domingo, junio 05, 2005

Perceptions and GMH in "Do What They Love"

Originally Posted by Mirador at 8:49 a.m. of june 4th, 2005.

Sounds like the old neoliberal proposition with a cute twist (..."do what they love."): privatize, privatize and privatize; let the market take care of it; the less government the better...

Thanks Mirador for a perceptive look at GMH. What you have seen relates mostly to the electric power privatization, because that is what I have mostly worked on. My conclusions on the need to liberalize the retail markets of electricity does not have to do with a dogmatic view of the world. Other sectors of the economy can perfectly work with more goverment: let the experts of those fields suggest the approach. However, I believe that the development of multinationals of Dominican Republic and Haiti in this century is the key to the sucessful development of Hispaniola. That is why I call myself the organic seed of the GMH, because I probably will not see it through.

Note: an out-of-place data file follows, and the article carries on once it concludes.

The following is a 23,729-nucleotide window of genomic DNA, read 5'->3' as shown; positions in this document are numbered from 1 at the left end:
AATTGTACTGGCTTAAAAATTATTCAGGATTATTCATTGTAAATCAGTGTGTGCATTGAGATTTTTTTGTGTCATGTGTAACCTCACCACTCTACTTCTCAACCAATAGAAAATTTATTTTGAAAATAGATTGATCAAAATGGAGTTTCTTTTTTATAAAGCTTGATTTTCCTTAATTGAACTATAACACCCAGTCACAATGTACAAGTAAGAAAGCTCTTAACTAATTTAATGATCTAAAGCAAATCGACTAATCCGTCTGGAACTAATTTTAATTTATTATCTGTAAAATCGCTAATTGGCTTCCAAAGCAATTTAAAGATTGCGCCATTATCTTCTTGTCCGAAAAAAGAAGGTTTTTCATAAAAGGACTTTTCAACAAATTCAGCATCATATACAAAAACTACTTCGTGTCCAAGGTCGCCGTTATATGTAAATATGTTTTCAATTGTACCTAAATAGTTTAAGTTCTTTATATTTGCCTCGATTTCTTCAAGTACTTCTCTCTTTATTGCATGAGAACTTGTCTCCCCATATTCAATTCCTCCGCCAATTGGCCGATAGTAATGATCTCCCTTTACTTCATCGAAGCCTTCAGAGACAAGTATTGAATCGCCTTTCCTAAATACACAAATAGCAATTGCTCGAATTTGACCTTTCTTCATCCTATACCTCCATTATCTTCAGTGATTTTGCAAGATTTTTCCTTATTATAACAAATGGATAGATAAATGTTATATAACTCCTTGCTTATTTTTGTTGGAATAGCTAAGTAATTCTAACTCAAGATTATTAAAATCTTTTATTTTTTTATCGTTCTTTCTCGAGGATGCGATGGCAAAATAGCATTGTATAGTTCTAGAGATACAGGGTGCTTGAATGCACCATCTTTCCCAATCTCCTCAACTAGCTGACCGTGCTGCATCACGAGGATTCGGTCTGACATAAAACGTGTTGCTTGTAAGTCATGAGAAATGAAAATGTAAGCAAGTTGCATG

My conviction of the need to liberalize retail markets of electricity comes from my research. I learned that electricity can be differentiated with respect to the shortage sensibility of the customer. This means that by charging every customer on a given class an average rate, those with low shortage sensistivity subsidize those with high sensitivity in the system. What I have found out is that there is a market in which the little guy can sell supply security to sensitive customers. In addition, shortage sensitiviy is perceived by the customer, leading to the development retail marketing by companies. I also claim that the Dominican Republic electricity crisis is inextrically linked to great opportunities for research, development, and demostration projects leading to a strategic turn-around opportunity.

I also found out that there is a sistemic risk in the electricity sector of the Dominican Republic. I think it is a text book example of electricity risk. If you are interested you can look at the presentation I delivered in Atlanta, Georgia, at the Spring 2005 PLMA Conference. You can see that the market enabling tool is called Demand Response technology.